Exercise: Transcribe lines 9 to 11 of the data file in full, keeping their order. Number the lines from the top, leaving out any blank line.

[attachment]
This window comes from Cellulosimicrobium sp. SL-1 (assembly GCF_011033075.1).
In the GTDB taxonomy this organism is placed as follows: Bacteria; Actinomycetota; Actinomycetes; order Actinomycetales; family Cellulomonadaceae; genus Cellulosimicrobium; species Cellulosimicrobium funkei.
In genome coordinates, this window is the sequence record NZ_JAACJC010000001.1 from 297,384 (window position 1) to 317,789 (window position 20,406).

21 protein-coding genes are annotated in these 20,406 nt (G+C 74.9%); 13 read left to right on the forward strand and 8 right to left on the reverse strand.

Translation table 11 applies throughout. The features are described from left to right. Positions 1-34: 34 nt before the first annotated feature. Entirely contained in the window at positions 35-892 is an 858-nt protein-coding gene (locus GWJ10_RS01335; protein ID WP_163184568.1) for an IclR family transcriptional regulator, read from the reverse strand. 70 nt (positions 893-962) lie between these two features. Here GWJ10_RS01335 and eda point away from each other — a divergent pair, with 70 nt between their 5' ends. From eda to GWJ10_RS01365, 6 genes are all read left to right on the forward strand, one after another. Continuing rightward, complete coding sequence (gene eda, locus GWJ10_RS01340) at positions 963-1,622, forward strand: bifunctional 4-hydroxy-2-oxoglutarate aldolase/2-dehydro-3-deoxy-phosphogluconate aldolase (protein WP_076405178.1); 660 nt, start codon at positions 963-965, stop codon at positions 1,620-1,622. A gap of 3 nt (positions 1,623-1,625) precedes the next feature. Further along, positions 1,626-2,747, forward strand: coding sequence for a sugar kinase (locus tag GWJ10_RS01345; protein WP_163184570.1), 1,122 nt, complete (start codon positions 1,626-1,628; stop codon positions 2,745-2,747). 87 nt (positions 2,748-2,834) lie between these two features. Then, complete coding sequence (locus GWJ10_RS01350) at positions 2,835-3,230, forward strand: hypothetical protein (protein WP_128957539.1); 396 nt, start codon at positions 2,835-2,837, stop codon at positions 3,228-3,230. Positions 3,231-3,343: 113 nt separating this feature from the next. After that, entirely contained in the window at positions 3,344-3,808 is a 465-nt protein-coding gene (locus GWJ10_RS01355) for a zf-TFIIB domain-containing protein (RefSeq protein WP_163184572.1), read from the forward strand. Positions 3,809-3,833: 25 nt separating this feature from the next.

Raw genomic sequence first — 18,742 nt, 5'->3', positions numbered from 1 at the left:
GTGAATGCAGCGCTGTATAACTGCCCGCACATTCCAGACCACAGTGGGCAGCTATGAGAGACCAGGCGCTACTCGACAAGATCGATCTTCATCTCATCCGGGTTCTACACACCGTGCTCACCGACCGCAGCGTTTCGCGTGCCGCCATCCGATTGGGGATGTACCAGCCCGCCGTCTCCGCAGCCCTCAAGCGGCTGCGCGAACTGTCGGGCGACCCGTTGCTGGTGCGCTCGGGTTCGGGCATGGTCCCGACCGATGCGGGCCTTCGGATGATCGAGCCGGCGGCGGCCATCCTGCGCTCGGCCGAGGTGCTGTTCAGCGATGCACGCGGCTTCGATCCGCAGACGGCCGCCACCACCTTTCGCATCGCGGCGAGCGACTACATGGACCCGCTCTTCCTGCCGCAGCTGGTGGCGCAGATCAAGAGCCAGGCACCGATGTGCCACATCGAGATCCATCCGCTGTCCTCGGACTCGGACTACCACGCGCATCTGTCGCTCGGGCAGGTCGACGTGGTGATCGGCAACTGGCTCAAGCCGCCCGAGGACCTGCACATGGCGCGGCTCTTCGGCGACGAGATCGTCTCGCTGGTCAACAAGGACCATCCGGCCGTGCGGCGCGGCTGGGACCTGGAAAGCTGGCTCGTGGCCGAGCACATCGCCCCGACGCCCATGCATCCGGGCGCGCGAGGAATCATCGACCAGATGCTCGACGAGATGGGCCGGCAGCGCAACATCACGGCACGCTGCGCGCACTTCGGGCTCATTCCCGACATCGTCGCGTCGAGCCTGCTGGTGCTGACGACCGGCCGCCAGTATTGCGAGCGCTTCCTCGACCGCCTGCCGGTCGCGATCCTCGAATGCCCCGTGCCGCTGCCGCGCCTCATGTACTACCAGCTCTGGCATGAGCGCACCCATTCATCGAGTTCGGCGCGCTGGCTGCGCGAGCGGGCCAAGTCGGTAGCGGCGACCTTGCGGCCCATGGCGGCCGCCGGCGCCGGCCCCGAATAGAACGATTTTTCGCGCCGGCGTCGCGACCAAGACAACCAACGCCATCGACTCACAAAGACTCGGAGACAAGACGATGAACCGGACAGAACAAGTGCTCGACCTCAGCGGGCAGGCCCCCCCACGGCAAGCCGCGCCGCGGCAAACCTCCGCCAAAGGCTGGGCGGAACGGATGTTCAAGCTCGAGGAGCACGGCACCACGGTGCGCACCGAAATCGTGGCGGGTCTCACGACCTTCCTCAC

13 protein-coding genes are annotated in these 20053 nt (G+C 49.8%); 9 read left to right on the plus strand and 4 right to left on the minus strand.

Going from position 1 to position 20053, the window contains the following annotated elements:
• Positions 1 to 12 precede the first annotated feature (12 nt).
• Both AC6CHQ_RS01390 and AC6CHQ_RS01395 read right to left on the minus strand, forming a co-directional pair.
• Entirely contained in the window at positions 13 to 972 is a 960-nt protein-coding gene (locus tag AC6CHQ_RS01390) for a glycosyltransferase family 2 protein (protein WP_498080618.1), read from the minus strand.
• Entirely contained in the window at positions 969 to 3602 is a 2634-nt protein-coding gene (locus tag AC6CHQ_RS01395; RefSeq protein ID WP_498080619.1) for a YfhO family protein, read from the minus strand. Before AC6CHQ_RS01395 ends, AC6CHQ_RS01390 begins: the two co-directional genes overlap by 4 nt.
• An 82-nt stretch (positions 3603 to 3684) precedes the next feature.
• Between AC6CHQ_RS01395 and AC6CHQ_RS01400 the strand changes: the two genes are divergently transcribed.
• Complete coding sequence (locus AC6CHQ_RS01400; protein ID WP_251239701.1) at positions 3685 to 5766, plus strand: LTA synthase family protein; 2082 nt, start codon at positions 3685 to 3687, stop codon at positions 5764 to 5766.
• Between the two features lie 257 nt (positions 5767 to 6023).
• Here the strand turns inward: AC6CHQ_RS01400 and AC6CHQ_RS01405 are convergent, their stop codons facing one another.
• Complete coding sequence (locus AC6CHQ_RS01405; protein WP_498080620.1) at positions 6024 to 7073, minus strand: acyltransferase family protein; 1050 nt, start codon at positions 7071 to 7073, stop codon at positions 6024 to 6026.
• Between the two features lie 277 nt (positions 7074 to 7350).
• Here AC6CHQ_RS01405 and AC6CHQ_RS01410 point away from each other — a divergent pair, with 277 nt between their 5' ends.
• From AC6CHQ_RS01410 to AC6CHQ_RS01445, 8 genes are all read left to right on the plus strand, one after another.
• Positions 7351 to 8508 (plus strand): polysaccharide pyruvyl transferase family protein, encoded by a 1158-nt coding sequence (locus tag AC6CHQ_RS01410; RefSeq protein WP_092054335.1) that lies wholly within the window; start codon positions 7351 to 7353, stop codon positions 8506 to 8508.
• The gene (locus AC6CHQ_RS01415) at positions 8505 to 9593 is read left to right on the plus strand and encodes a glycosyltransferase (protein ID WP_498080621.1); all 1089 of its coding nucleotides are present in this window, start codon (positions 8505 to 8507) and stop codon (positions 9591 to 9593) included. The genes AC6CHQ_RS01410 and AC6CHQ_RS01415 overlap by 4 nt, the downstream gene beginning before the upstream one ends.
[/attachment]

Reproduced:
Going from position 1 to position 20053, the window contains the following annotated elements:
• Positions 1 to 12 precede the first annotated feature (12 nt).
• Both AC6CHQ_RS01390 and AC6CHQ_RS01395 read right to left on the minus strand, forming a co-directional pair.